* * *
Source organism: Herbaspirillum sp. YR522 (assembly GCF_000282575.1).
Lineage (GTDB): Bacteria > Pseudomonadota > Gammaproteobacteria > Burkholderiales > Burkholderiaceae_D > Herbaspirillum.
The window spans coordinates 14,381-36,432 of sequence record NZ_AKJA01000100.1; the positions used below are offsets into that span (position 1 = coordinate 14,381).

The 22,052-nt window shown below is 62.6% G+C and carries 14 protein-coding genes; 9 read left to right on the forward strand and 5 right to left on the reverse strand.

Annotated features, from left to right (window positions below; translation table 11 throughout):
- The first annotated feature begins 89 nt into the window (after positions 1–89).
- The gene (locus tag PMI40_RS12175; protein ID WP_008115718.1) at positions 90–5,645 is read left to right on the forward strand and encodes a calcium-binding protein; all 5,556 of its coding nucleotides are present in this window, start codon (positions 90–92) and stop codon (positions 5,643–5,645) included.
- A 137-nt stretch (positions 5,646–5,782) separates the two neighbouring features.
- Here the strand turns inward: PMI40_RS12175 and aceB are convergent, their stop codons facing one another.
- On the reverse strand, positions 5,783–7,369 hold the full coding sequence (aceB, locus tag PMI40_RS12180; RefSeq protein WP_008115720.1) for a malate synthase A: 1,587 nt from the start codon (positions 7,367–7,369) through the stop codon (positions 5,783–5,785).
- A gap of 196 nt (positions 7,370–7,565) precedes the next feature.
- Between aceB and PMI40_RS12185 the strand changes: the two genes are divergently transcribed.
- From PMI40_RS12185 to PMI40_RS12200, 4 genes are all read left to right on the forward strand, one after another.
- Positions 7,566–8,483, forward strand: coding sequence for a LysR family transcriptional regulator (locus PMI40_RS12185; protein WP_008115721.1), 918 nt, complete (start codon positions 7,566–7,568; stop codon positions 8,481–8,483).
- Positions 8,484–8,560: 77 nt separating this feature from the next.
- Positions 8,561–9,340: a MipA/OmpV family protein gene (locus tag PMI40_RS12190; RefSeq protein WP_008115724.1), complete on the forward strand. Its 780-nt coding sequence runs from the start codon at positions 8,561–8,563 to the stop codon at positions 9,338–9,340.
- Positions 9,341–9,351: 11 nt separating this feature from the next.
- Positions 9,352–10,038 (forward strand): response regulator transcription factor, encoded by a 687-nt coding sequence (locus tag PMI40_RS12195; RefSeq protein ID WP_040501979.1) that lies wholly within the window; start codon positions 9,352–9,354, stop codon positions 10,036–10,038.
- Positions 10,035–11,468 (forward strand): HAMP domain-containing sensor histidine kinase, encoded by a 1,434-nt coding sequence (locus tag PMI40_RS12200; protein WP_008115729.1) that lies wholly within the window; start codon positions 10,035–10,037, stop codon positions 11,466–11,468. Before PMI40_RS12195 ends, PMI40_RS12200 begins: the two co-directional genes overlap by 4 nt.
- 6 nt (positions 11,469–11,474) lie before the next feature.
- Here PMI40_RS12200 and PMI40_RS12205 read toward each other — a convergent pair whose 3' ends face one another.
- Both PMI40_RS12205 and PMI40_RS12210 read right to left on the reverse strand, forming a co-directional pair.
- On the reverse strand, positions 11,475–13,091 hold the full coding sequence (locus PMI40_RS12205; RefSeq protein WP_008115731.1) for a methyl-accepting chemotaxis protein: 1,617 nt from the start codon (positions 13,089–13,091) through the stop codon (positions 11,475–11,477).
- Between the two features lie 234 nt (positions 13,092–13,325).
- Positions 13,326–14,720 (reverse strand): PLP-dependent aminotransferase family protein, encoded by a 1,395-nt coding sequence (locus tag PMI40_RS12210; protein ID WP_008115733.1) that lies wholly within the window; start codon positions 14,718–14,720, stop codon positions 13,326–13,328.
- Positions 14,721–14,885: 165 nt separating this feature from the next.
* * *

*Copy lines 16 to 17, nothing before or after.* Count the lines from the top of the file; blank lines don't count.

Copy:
- Positions 8,561–9,340: a MipA/OmpV family protein gene (locus tag PMI40_RS12190; RefSeq protein WP_008115724.1), complete on the forward strand. Its 780-nt coding sequence runs from the start codon at positions 8,561–8,563 to the stop codon at positions 9,338–9,340.
- Positions 9,341–9,351: 11 nt separating this feature from the next.